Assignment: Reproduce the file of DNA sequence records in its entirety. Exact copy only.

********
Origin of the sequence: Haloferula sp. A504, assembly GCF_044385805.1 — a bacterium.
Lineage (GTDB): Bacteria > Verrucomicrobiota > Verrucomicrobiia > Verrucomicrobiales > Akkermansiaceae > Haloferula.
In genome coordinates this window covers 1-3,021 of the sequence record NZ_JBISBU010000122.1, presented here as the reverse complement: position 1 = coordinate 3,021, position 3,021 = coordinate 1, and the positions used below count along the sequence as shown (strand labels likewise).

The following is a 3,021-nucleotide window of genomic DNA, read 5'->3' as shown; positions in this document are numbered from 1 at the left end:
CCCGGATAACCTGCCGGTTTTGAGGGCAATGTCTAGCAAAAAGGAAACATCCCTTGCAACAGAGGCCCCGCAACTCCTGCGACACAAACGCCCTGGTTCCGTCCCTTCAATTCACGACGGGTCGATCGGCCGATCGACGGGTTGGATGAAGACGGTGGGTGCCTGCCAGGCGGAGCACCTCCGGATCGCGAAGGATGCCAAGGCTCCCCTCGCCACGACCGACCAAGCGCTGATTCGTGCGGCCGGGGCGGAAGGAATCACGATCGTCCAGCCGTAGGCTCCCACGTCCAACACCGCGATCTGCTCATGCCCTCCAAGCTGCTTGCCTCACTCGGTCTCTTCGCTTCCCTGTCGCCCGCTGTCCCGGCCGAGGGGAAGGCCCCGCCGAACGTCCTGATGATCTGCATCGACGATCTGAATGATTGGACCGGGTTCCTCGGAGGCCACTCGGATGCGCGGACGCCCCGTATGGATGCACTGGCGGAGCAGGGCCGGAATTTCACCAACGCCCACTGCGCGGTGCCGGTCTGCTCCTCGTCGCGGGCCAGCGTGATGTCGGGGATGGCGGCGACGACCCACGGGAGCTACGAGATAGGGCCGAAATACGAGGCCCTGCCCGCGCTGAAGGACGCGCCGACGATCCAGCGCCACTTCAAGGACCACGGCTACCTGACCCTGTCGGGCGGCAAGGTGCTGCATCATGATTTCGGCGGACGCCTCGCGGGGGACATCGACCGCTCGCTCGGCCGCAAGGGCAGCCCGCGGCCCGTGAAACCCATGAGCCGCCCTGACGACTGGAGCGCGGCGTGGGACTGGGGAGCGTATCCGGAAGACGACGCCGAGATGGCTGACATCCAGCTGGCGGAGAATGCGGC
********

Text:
Origin of the sequence: Haloferula sp. A504, assembly GCF_044385805.1 — a bacterium.
Lineage (GTDB): Bacteria > Verrucomicrobiota > Verrucomicrobiia > Verrucomicrobiales > Akkermansiaceae > Haloferula.
In genome coordinates this window covers 1-3,021 of the sequence record NZ_JBISBU010000122.1, presented here as the reverse complement: position 1 = coordinate 3,021, position 3,021 = coordinate 1, and the positions used below count along the sequence as shown (strand labels likewise).

The following is a 3,021-nucleotide window of genomic DNA, read 5'->3' as shown; positions in this document are numbered from 1 at the left end:
CCCGGATAACCTGCCGGTTTTGAGGGCAATGTCTAGCAAAAAGGAAACATCCCTTGCAACAGAGGCCCCGCAACTCCTGCGACACAAACGCCCTGGTTCCGTCCCTTCAATTCACGACGGGTCGATCGGCCGATCGACGGGTTGGATGAAGACGGTGGGTGCCTGCCAGGCGGAGCACCTCCGGATCGCGAAGGATGCCAAGGCTCCCCTCGCCACGACCGACCAAGCGCTGATTCGTGCGGCCGGGGCGGAAGGAATCACGATCGTCCAGCCGTAGGCTCCCACGTCCAACACCGCGATCTGCTCATGCCCTCCAAGCTGCTTGCCTCACTCGGTCTCTTCGCTTCCCTGTCGCCCGCTGTCCCGGCCGAGGGGAAGGCCCCGCCGAACGTCCTGATGATCTGCATCGACGATCTGAATGATTGGACCGGGTTCCTCGGAGGCCACTCGGATGCGCGGACGCCCCGTATGGATGCACTGGCGGAGCAGGGCCGGAATTTCACCAACGCCCACTGCGCGGTGCCGGTCTGCTCCTCGTCGCGGGCCAGCGTGATGTCGGGGATGGCGGCGACGACCCACGGGAGCTACGAGATAGGGCCGAAATACGAGGCCCTGCCCGCGCTGAAGGACGCGCCGACGATCCAGCGCCACTTCAAGGACCACGGCTACCTGACCCTGTCGGGCGGCAAGGTGCTGCATCATGATTTCGGCGGACGCCTCGCGGGGGACATCGACCGCTCGCTCGGCCGCAAGGGCAGCCCGCGGCCCGTGAAACCCATGAGCCGCCCTGACGACTGGAGCGCGGCGTGGGACTGGGGAGCGTATCCGGAAGACGACGCCGAGATGGCTGACATCCAGCTGGCGGAGAATGCGGC